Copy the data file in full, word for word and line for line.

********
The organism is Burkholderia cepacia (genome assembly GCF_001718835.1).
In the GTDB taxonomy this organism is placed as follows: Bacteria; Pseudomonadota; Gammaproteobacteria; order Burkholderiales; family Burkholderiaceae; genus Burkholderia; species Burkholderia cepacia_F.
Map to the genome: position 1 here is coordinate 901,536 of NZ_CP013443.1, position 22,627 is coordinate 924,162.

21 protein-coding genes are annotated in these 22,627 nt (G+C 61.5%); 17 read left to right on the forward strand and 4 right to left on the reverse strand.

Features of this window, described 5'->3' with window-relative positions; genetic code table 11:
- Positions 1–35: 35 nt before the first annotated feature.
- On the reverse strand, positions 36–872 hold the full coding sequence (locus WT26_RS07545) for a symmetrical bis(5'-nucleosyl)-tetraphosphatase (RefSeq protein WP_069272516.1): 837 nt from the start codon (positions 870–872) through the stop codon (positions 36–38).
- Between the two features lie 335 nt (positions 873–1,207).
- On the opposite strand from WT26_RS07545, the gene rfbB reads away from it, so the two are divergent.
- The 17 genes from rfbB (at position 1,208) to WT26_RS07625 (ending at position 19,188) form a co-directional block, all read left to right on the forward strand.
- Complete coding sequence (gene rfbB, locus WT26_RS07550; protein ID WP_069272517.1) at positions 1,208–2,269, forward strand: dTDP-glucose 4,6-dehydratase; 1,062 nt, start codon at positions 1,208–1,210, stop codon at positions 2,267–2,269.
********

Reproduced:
The organism is Burkholderia cepacia (genome assembly GCF_001718835.1).
In the GTDB taxonomy this organism is placed as follows: Bacteria; Pseudomonadota; Gammaproteobacteria; order Burkholderiales; family Burkholderiaceae; genus Burkholderia; species Burkholderia cepacia_F.
Map to the genome: position 1 here is coordinate 901,536 of NZ_CP013443.1, position 22,627 is coordinate 924,162.

21 protein-coding genes are annotated in these 22,627 nt (G+C 61.5%); 17 read left to right on the forward strand and 4 right to left on the reverse strand.

Features of this window, described 5'->3' with window-relative positions; genetic code table 11:
- Positions 1–35: 35 nt before the first annotated feature.
- On the reverse strand, positions 36–872 hold the full coding sequence (locus WT26_RS07545) for a symmetrical bis(5'-nucleosyl)-tetraphosphatase (RefSeq protein WP_069272516.1): 837 nt from the start codon (positions 870–872) through the stop codon (positions 36–38).
- Between the two features lie 335 nt (positions 873–1,207).
- On the opposite strand from WT26_RS07545, the gene rfbB reads away from it, so the two are divergent.
- The 17 genes from rfbB (at position 1,208) to WT26_RS07625 (ending at position 19,188) form a co-directional block, all read left to right on the forward strand.
- Complete coding sequence (gene rfbB, locus WT26_RS07550; protein ID WP_069272517.1) at positions 1,208–2,269, forward strand: dTDP-glucose 4,6-dehydratase; 1,062 nt, start codon at positions 1,208–1,210, stop codon at positions 2,267–2,269.